Read a book of short stories. Read a book based on or turned into a TV show.
Who doesn’t love a good mystery? A puzzle that needs solving? And who doesn’t know and like/love Sherlock Holmes, a man who is perhaps as much a mystery as the ones he’s constantly trying to solve. On second thought, we don’t really know who Sherlock Holmes is except for the few occasional observations made by his trusted companion, Dr. Watson:
Holmes who loathed every form of society with his whole Bohemian soul, remained in our lodgings in Baker Street, buried among his old books, and alternating from week to week between cocaine and ambition, the drowsiness of the drug, and the fierce energy of his own keen nature. He was still, as ever, deeply attracted by the study of crime, and occupied his immense faculties and extraordinary powers of observation in following out those clues, and clearing up those mysteries which had been abandoned as hopeless by the official police (Kindle location 21-28).
He’s a master observer with an extreme talent for details (see Kindle location 446-61), a chameleon and like a bloodhound hot on his trail:
It was not merely that Holmes changed his costume. His expression, his manner, his very soul seemed to vary with every fresh part that he assumed. The stage lost a fine actor, even as science lost an acute reasoner, when he became a specialist in crime (Kindle location 278-84).
Sherlock Holmes was transformed when he was hot upon such a scent as this. Men who had only known the quiet thinker and logician of Baker Street would have failed to recognize him. His face flushed and darkened. His brows were drawn into two hard black lines, while his eyes shone out from beneath them with a steely glitter. His face was bent downward, his shoulders bowed, his lips compressed, and the veins stood out like whipcord in his long, sinewy neck. His nostrils seemed to dilate with a purely animal lust for the chase, and his mind was so absolutely concentrated upon the matter before him that a question or remark fell unheeded upon his ears, or, at the most, only provoked a quick, impatient snarl in reply (Kindle location 1384).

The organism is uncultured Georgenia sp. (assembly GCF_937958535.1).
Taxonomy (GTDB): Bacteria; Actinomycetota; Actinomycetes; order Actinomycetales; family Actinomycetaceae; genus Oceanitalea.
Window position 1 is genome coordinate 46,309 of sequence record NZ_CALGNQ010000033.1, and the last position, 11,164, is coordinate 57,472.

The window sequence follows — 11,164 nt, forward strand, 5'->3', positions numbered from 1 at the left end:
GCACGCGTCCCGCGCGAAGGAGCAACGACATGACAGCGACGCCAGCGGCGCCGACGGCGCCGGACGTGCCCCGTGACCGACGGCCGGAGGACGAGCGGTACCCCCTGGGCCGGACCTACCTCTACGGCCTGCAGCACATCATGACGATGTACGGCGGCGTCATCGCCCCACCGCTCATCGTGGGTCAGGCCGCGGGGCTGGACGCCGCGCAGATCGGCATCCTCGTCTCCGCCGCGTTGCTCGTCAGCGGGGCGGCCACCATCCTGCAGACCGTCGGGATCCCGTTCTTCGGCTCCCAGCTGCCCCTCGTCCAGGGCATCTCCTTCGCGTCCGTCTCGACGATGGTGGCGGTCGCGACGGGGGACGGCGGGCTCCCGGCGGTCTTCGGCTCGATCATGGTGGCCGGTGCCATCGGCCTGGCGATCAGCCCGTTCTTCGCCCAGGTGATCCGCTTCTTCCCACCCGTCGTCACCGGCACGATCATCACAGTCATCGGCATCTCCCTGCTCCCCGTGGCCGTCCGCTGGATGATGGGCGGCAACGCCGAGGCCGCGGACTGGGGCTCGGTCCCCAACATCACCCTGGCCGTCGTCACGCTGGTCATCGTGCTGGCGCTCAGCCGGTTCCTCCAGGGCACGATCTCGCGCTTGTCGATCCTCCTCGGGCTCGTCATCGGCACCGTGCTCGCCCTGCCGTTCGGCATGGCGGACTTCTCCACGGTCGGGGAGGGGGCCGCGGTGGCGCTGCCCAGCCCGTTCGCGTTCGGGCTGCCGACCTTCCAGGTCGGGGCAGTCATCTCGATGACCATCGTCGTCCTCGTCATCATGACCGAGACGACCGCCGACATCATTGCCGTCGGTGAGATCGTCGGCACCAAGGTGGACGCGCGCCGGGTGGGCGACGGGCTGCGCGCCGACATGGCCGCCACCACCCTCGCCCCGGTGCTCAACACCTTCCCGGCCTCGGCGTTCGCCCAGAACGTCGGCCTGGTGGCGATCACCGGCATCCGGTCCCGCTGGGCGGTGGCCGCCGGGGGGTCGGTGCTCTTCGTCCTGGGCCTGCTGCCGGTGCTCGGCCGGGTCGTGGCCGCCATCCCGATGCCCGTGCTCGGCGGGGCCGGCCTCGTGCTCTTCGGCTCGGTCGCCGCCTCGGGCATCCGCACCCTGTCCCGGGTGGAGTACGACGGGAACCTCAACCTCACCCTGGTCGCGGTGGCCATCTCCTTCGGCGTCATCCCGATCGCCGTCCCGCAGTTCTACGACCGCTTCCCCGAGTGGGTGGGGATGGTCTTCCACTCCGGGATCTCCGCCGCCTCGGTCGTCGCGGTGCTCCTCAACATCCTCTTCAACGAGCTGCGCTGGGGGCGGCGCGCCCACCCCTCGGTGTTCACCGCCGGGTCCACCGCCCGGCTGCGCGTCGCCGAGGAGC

…and just a bit eccentric or odd:
It is a hobby of mine to have an exact knowledge of London (Kindle location 667).
My life is spent in one long effort to escape from the commonplaces of existence. These little problems help me do so. (Kindle location 819)
It took me forever to read this book (I was too busy, I guess), which is a collection of 12 short stories including:
- A Scandal in Bohemia
- The Red-Headed League
- A Case of Identity
- The Boscombe Valley Mystery
- The Five Orange Pips
- The Man with the Twisted Lip
- The Adventure of the Blue Carbuncle
- The Adventure of the Speckled Band
- The Adventure of the Engineer’s Thumb
- The Adventure of the Noble Bachelor
- The Adventure of the Beryl Coronet
- The Adventure of the Copper Beeches
They’re all good stories (some better than others, of course) and despite being written more than 100 years ago, they’re easy to read. These are some of those classic tales that you should at least read once in your life and they’re FREE to download from Amazon to Kindle (I love it)!
My favorite stories were A Scandal in Bohemia, The Five Orange Pips, The Adventure of the Noble Bachelor, The Adventure of the Beryl Coronet and The Adventure of the Copper Beeches.
As far as the TV show goes, maybe you’ve seen the most recent adaptation starring Benedict Cumberbatch as Sherlock Holmes (who is absolutely brilliant, I might add) and Martin Freeman as Dr. Watson (the guy who plays Bilbo Baggins in the Hobbit movies). If you haven’t seen it, I recommend that you do AND that you read these short stories while you’re at it. You will find yourself entertained, for sure.